The five-point consensus calls for an immediate halt to violence in Myanmar and for all parties to exercise self-restraint, besides a constructive dialog among all interested parties to find a peaceful solution in the interests of the Myanmar people.

It also seeks the creation of an ASEAN special envoy to facilitate mediation and dialog with the help of the ASEAN Secretariat General, acceptance of ASEAN’s humanitarian assistance through the ASEAN Coordinating Center for Humanitarian Assistance (AHA Center), and a visit by the special envoy and a delegation to Myanmar to meet with all parties involved in the crisis.

In the ASEAN chairman’s statement, ASEAN leaders also expressed deep concerns over the situation in Myanmar, including reports of casualties and an escalation of tensions.

They also called for the release of all political detainees, including foreign nationals detained in Myanmar.

The ASEAN leader’s meeting is the first coordinated international effort to specifically discuss a solution to the crisis in Myanmar, which has been engulfed in conflict and violence in the wake of the military coup, on Feb 1.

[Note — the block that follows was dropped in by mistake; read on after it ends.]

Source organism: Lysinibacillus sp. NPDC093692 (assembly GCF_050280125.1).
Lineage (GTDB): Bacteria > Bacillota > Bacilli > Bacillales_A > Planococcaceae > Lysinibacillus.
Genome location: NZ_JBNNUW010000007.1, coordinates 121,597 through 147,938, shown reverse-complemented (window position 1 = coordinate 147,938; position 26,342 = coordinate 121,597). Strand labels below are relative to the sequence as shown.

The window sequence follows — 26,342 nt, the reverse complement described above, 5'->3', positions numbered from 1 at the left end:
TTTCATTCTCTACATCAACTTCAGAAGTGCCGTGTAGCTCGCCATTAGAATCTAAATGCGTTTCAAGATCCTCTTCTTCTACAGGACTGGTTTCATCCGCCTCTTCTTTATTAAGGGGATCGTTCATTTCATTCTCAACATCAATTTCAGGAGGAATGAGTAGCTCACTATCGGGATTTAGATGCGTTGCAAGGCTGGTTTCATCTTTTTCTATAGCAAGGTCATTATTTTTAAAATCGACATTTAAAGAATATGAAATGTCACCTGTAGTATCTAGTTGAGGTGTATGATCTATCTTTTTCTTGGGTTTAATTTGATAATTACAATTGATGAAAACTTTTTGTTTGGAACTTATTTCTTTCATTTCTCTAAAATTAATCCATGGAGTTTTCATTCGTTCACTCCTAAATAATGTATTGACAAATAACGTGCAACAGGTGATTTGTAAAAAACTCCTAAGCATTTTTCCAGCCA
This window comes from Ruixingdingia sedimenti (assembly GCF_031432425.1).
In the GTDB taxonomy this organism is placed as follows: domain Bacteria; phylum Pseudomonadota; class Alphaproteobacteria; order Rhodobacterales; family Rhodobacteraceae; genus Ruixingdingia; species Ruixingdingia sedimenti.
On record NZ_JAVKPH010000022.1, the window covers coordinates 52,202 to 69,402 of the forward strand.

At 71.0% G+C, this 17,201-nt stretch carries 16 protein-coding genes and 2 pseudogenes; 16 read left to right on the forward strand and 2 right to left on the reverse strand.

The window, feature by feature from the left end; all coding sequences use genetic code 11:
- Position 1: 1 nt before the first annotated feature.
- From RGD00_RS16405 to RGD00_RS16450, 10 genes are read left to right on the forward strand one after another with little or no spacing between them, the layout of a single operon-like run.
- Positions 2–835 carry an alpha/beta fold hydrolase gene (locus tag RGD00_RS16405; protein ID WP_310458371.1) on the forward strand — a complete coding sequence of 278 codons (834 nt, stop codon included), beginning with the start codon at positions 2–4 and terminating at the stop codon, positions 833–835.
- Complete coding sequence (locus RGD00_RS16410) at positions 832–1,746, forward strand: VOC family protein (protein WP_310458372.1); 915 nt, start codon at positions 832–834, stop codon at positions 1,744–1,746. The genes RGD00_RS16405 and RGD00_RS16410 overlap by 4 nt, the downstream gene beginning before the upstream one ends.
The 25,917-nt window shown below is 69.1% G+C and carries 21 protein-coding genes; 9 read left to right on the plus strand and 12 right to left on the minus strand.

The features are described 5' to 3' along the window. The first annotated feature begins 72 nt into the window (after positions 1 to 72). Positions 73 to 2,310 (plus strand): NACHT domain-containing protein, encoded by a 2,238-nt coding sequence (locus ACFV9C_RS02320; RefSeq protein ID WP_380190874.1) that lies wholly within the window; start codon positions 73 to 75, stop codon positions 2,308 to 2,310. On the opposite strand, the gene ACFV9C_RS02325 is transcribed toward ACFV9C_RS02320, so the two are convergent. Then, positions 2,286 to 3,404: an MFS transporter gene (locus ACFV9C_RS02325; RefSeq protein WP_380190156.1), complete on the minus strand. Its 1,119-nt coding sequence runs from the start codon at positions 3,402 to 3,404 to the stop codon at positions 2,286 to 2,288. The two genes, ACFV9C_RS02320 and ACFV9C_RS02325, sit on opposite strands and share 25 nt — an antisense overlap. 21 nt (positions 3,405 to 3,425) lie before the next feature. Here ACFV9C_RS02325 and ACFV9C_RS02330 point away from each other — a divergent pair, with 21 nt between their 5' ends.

Small protests outside the bloc’s Jakarta headquarters were dispersed by security personnel

National Union Government  Welcomes ASEAN Call To End Myanmar Violence YANGON, April 26 – Myanmar’s shadow government of ousted lawmakers – known as the National Unity Government (NUG)  -has welcomed a call by Southeast Asian leaders for an end to “military violence” after their crisis talks in Jakarta with junta leader Min Aung Hlaing.  A spokesperson from the shadow government on Saturday said ASEAN’s statement was “encouraging news”.